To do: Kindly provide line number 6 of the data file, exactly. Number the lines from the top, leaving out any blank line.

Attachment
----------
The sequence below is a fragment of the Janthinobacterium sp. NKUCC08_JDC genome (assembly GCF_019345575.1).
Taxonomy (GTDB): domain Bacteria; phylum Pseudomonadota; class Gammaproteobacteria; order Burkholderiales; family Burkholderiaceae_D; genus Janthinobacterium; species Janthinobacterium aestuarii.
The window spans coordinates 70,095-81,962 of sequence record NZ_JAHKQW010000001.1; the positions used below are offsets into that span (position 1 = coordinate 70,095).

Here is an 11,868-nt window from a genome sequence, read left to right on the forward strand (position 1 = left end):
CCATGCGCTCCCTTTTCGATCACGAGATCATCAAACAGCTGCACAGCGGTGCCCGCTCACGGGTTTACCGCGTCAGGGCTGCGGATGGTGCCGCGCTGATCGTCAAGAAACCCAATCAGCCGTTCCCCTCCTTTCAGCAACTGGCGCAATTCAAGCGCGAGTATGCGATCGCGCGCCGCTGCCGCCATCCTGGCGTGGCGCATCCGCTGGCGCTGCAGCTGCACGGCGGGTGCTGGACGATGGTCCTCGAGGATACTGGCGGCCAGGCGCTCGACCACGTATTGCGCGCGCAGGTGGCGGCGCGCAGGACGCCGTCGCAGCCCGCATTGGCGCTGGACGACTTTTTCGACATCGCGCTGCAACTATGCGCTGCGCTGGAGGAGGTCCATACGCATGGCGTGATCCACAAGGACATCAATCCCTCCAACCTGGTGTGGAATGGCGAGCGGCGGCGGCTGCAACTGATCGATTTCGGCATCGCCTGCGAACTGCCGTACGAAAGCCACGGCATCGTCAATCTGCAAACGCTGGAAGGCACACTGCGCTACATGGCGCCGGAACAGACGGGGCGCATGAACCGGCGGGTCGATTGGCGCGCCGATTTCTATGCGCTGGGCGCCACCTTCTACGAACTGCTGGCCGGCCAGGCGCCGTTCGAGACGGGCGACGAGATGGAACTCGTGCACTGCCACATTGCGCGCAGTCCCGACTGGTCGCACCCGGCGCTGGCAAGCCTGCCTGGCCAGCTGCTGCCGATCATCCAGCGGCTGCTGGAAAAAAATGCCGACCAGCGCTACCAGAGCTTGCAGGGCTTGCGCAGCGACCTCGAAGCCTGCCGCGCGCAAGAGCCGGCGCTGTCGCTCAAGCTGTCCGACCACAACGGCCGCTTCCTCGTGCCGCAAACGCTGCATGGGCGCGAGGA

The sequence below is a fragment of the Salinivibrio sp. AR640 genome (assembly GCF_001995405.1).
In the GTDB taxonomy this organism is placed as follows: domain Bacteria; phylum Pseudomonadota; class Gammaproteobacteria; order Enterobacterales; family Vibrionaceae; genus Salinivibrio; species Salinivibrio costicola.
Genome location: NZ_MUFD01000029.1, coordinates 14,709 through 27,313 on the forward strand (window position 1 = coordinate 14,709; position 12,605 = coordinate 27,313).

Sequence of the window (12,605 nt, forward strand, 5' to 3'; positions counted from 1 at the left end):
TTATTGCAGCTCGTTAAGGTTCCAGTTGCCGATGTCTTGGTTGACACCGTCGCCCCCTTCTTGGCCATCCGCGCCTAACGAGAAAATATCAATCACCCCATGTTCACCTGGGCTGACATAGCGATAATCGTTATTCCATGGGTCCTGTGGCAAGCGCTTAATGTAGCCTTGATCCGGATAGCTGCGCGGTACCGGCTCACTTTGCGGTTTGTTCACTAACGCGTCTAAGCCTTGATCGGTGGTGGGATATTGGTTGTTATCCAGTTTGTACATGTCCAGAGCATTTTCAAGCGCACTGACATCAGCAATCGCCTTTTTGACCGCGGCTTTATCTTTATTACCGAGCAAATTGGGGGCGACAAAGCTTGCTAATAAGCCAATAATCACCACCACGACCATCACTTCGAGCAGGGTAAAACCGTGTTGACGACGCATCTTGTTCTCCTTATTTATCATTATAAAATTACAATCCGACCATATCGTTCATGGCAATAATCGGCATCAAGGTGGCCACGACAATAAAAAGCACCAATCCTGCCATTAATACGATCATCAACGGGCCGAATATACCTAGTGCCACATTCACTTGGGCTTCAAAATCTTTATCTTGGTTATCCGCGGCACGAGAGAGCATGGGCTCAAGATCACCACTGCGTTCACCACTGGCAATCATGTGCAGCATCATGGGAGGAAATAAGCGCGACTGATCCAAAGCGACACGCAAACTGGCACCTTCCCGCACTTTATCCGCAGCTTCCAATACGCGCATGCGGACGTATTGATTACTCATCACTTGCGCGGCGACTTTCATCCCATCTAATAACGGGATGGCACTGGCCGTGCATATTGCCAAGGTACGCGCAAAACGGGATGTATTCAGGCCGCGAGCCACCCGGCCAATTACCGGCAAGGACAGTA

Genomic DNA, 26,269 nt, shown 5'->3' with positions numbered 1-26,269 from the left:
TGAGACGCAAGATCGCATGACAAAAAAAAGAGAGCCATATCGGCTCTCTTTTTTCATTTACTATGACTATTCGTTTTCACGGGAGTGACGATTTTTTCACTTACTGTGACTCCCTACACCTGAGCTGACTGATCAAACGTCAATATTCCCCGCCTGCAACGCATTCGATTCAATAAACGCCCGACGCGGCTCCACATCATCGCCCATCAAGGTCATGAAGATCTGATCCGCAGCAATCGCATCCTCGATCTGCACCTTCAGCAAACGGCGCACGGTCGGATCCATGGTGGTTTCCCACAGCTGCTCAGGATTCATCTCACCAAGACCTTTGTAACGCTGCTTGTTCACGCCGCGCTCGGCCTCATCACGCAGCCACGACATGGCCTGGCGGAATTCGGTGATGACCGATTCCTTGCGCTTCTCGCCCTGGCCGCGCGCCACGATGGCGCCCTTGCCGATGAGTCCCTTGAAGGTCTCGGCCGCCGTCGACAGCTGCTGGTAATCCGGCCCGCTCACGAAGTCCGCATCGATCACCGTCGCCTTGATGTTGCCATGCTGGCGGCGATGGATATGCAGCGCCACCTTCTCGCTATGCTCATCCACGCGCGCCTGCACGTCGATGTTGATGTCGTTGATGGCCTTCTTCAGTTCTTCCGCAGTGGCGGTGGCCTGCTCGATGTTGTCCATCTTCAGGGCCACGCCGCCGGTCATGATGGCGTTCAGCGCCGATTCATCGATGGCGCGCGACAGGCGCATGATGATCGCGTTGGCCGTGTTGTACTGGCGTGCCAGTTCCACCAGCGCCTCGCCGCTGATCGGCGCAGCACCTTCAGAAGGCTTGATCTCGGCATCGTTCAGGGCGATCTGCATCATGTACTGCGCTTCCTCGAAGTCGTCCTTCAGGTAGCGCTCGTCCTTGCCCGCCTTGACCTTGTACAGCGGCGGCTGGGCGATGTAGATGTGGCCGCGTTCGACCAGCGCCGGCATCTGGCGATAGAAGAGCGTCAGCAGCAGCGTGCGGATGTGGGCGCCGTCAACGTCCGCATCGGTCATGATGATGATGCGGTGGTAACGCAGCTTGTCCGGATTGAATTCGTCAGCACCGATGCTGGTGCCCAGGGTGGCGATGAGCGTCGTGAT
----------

The sequence below is a fragment of the Salinivibrio sp. AR640 genome (assembly GCF_001995405.1).